What does this all mean? The 2018 Budget figure of GST refunds being K0.65bn lower by end-October 2017 is a massive variation from the usual expected level of refunds. As company tax did fall by the K350m expected in the 2018 budget, it is reasonable to accept the PNG Treasury estimate that K250m of this was due to GST refunds (so 70%). In addition, the fall in company tax revenues between the 2017 Budget and the 2017 Supplementary Budget of K290m could also be 70% due to GST refunds – so say a further K200m (probably a very conservative assumption in the context of determining GST refund deferrals – it is not clear when GST offsets started being allowed in 2017 and most company tax revenues are later in the year). In total, allowing the K148m in refunds by mid-October to grow to K200m by the end of the year, and allowing a very high estimate of K450m in GST refund offsets through company tax, then total GST refunds in 2017 could have totalled around K650m. This is about K350m less than the usual pattern of GST refunds of K1bn mentioned by the Sir Nagora Tax Review.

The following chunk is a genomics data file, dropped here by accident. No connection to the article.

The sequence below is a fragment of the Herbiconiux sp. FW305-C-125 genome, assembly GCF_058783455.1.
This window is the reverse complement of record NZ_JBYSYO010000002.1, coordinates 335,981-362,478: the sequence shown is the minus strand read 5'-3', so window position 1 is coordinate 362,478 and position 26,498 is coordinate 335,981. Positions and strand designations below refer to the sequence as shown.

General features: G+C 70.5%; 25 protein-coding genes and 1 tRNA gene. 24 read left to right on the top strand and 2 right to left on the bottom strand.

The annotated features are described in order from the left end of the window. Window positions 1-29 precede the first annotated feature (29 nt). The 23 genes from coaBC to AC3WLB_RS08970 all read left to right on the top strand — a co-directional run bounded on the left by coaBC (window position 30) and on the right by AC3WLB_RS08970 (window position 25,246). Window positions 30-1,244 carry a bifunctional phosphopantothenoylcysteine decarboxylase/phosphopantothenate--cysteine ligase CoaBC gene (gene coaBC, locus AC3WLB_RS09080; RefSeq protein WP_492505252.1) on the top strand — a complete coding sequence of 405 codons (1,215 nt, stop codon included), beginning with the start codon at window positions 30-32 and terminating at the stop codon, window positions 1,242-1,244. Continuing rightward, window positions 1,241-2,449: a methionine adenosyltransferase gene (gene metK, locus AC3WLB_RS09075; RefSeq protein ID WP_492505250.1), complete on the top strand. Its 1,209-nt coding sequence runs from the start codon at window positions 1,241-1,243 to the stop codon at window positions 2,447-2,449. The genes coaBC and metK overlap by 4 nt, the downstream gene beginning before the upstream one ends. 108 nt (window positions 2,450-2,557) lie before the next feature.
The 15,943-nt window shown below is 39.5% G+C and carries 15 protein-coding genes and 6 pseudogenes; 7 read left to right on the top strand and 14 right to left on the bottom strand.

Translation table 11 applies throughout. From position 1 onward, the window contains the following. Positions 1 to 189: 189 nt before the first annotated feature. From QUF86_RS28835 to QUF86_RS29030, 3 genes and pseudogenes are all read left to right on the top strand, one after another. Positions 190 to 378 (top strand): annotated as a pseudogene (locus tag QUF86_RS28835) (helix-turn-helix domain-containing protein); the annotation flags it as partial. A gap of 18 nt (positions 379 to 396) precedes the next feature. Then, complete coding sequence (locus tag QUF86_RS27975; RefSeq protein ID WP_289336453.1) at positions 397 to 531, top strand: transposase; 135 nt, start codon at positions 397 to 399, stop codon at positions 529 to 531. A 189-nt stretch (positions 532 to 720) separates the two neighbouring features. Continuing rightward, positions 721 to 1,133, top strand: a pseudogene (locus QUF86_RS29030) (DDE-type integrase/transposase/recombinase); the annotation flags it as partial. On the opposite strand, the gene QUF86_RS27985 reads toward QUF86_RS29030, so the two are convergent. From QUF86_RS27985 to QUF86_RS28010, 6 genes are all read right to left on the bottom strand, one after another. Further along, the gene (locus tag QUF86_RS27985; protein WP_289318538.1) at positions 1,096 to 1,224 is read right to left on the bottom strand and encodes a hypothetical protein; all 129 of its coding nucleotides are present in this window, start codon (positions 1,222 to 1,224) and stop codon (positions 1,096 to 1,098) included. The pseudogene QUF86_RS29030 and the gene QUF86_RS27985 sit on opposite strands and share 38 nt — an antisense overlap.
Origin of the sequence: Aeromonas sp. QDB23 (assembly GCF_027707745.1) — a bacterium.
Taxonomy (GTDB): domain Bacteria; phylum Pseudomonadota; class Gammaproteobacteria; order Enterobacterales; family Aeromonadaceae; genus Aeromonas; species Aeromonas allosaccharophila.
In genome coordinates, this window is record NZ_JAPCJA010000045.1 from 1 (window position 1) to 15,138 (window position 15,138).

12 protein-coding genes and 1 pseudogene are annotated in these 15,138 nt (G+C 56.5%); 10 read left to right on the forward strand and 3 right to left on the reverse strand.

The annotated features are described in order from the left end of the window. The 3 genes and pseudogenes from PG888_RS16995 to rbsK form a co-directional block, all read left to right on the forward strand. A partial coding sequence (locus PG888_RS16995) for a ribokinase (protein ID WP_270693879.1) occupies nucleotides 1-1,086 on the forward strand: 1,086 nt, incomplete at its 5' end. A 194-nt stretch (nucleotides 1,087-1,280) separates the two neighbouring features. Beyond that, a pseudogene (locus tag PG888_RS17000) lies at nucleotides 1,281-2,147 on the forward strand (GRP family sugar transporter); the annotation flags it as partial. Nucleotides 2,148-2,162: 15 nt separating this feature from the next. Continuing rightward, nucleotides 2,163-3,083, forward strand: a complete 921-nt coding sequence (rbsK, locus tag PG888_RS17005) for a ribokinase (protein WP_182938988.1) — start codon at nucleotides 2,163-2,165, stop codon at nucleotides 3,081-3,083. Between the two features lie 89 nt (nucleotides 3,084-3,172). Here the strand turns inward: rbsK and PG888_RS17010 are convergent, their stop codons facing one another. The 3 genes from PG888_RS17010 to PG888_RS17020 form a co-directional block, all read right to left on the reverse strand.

Conveniently, if this was indeed the case, and K350m in GST refunds have been deferred until 2018 or later, then the level of GST collections increases from K1.5bn in the above example to K1.85bn – in line with the FBO outcome. This would explain most of the sudden jump in the above graph.

GST refund deferrals of K350m in 2017 fit very conveniently with the actual outcome. Being conservative, possibly these deferrals were only K250m. If gross GST collections were not doing well, reflecting continuing problems in the underlying economy, then the GST refund deferrals could have been considerably larger.

Future budget documents should be explicit about the level of GST refunds paid each year, as well as outstanding amounts. Such under-payments are almost identical to an expenditure arrear – a legally required payment that is deferred largely to suit the government’s cash flow position and rosy coloured budget reporting. Prior to introducing a more complete accrual budget reporting system, the budget should include explicit figures around GST refund levels and expenditure arrear levels to improve budget transparency.